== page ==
My Top 10 Simpsons Episodes

I’ve watched The Simpsons for over twenty years now. True, I’ve really scaled back on watching new episodes for the past couple of seasons, and I’ve also managed to almost completely stop using Simpsons references in everyday conversation.


But I still think Simpsons references. Whenever someone says they love something, I mentally add “… like I love Fresca!” Whenever someone talks about an odd food combo, I’m thinking “Nuts and Gum: Together at Last!” Whenever someone spazzes out, I wonder if they need to be put on Repressitol. Whenever someone mentions a bad movie, I think “Hi, I’m Troy McClure. You may remember me from such films as Twilight and Bad Teacher.” Any time I have to enter my name into a video game, I have to fight, truly fight, the childlike urge to enter “THRILLHO”. And dammit… when am I gonna be able to buy a sixer of Skittlebräu?

Which is why I found it strange the other day when I realized that I rarely mention the show on this site. So let’s fix that! Without further Apu [groan!] here are my top 10 Simpsons episodes, in no particular order:

“Lisa the Greek”

Lisa the Greek

(Season 3, episode 14)

Plot: Lisa complains to Marge that Homer never spends time with her, so Marge suggests that she take an interest in something her Dad likes. Homer, who has lost scads of money on betting hotlines, asks Lisa to pick his games for him. Using her hippy-dippy logic, she picks winners almost constantly. Homer decides that every Sunday is “Daddy-Daughter Day”, and the two of them bond during football season. However, as the Super Bowl approaches, Lisa figures out that Homer’s only spending time with her for her picks. As soon as football’s over, Homer realizes the error of his ways and cancels plans to bowl with Barney so he can take Lisa hiking. Meanwhile, Marge dresses Bart up like a nerd, and he gets beaten up by the local bullies.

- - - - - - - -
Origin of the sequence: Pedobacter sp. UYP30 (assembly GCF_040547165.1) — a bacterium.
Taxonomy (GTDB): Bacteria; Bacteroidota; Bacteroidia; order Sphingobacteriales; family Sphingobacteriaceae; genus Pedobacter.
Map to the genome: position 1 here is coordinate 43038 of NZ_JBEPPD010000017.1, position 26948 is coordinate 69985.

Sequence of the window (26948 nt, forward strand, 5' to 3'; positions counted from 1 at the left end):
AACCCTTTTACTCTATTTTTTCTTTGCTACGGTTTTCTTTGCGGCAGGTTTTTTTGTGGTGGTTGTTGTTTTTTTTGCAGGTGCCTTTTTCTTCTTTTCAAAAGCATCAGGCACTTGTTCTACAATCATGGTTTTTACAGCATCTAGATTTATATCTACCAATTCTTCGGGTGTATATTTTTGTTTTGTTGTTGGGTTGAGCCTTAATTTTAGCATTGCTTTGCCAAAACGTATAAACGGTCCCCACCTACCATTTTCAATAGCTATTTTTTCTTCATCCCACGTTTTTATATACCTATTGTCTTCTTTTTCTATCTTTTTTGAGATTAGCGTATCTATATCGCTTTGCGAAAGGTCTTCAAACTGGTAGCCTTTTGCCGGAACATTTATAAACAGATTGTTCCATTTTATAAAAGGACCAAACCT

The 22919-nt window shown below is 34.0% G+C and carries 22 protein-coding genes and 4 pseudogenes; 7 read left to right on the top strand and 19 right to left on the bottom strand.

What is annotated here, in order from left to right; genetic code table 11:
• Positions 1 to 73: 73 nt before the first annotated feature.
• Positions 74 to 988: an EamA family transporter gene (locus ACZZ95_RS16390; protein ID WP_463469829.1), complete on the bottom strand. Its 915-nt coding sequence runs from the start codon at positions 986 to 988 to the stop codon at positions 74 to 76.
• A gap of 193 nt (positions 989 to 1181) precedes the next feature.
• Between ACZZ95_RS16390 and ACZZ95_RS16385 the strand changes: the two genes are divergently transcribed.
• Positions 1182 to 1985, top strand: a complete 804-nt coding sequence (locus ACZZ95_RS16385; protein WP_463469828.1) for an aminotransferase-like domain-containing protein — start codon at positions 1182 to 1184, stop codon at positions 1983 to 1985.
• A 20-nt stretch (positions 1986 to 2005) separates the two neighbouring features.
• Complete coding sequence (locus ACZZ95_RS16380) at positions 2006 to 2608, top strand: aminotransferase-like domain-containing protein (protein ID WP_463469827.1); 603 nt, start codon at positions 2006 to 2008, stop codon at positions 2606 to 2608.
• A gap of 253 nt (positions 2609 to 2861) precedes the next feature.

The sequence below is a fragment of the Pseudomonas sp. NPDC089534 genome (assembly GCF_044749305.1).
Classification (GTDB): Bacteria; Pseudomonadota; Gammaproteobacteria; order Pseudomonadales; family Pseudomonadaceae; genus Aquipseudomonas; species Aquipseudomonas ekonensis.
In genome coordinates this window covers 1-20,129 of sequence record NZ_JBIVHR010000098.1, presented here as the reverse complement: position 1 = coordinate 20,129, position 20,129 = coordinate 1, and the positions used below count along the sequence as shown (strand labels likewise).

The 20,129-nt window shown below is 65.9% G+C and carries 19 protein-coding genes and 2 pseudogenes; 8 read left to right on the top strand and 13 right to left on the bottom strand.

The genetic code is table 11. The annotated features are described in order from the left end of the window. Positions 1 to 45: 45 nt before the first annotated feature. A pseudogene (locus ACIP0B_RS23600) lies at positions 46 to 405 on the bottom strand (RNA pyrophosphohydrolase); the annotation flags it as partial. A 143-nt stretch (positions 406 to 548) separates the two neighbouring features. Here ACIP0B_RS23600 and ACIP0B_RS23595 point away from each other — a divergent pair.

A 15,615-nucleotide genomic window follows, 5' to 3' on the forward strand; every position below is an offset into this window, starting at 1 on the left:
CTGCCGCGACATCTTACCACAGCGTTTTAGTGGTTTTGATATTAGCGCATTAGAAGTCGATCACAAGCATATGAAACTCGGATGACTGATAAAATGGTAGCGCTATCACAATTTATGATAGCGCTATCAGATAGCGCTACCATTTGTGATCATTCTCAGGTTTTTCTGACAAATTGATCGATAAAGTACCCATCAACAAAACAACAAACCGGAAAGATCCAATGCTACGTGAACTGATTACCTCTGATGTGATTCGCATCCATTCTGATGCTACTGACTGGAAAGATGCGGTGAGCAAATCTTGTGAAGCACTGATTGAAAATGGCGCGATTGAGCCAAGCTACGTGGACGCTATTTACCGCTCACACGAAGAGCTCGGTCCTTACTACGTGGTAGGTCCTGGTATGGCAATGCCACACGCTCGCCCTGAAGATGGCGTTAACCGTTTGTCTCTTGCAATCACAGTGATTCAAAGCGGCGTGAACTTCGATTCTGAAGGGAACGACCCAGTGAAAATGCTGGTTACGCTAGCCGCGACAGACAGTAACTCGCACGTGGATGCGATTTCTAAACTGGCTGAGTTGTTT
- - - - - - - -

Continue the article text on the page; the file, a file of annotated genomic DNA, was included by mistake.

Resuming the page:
My Take: It seems odd, leading off with a “Lisa episode”. After all, Lisa episodes are known (and generally reviled by Simpsons fans) for being schmaltzy and preachy. But this is one of the good ones – the football bits had me in stitches, and the ending was sweet without being saccharine. In fact, this is the way all heartfelt episodes of The Simpsons should end.

“The Cartridge Family”

the cartridge family

(Season 9, episode 5)

Plot: Almost all of Springfield turns out to watch a soccer game between Mexico and Portugal. However, they quickly lose interest and riot out of sheer boredom. After the riot spreads throughout the town, The Simpsons decide to buy an alarm system. Homer balks at the cost and buys a gun instead, which terrifies Marge. Homer begins treating the gun like a toy, using it to get items off the roof or change the channel on the TV. Marge begs him to get rid of the gun, but he refuses, so she moves out with the kids. In her absence, Homer hosts an NRA meeting at the house, and members are shocked by Homer’s cavalier attitude about gun safety. They kick him out of the group, and Homer finds Marge and apologizes to her. He lies and says he’s gotten rid of the gun. But then Snake tries to rob the sleazy motel where Marge and the kids have been staying, and Homer pulls out his gun to try and stop the robbery. After Snake flees, Homer begs Marge to take the gun away, and we see her approach a trash can. She looks at herself with the gun in the can’s shiny lid, and she decides to keep it.

My Take: The interesting thing about this episode was how it offended people on both sides of the gun debate. NRA types objected to being portrayed as loonies (at the first meeting, they’re seen showing off ridiculous guns; after that they’re shown as responsible adults). Gun control advocates objected to the show “endorsing” gun ownership. But while a bit uneven, this episode still brought some serious laughs, from the Richard Gere blackboard joke to the name of the gun shop (“Bloodbath and Beyond”), to the fudgesicles argument (“fudge-sicles” or “fudg-i-cles”?), to the exchange with the alarm salesman (“But surely, you can’t put a price on your family’s lives? I wouldn’t have thought so either, but here we are.”), to Homer’s homemade sign for the NRA meeting (“Nachos! Rifles! Alcohol!”) to the Sleep-Easy Motel (where the burnt out neon spells out SL_E_-_AZY), to the repeated references to the King of England, this episode brought the funny. But what makes this a stand-out episode to me is the gun shop scene with Homer and Raphael: